As much as I enjoy a good work of allegory, I am really starting to see how having the visual would make much more sense. I certainly see why it is hard for a young person raised in this age of touch screens and tactile learning how trying to convert these abstract ideas into something tangible or concrete could be confusing. Paul wrote this as a way to explain to the early Christians how they were supposed to keep themselves from falling into sin. How they were to keep themselves safe from the powers of evil.
It is the same for us as we read this passage today. But Paul doesn’t explain what specifically the sin might be that we need to be wary of. He does this because we likely each have our own issues. We are all different, but we all know ourselves well enough that we know what our weaknesses are. For me it is my mouth. I have constantly got to be aware of what I say and how I say it. It is so easy for me to fall into old/bad habits. Not just bad words, but bad ways of saying things, my attitude as I say things, negative comments. I have to find the humor in situations to let go of frustrations, and then it feels much better….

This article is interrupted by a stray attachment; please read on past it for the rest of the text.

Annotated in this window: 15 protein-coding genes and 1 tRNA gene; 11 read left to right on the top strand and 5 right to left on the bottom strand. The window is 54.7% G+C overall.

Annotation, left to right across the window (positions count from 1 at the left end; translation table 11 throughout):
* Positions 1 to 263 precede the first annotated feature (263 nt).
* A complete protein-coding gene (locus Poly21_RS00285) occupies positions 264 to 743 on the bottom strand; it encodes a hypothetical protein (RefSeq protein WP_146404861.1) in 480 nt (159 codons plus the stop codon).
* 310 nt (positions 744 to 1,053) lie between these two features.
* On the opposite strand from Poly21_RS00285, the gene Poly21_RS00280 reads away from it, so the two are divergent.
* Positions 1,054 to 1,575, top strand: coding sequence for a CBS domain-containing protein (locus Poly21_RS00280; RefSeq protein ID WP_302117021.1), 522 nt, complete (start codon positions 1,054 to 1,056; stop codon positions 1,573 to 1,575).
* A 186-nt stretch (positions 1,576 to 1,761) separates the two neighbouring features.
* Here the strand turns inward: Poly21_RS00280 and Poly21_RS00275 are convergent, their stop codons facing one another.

Paul writes this passage in Ephesians as an allegory, where things represent other things to try to explain better how we need to keep up the fight each day, each hour to keep ourselves on the Christian path, on the way to loving God and sharing that love with others.
Let’s go through that list again. If we wear those shoes as Paul mentioned every place we go we will try to bring the gospel with us and have an attitude of peace, not one of stirring up trouble. If our belt is truth, we carry the truth of God and Jesus in the center of our being. Wearing the helmet or cap of salvation is carrying the thought that Jesus died for us in our mind at all times.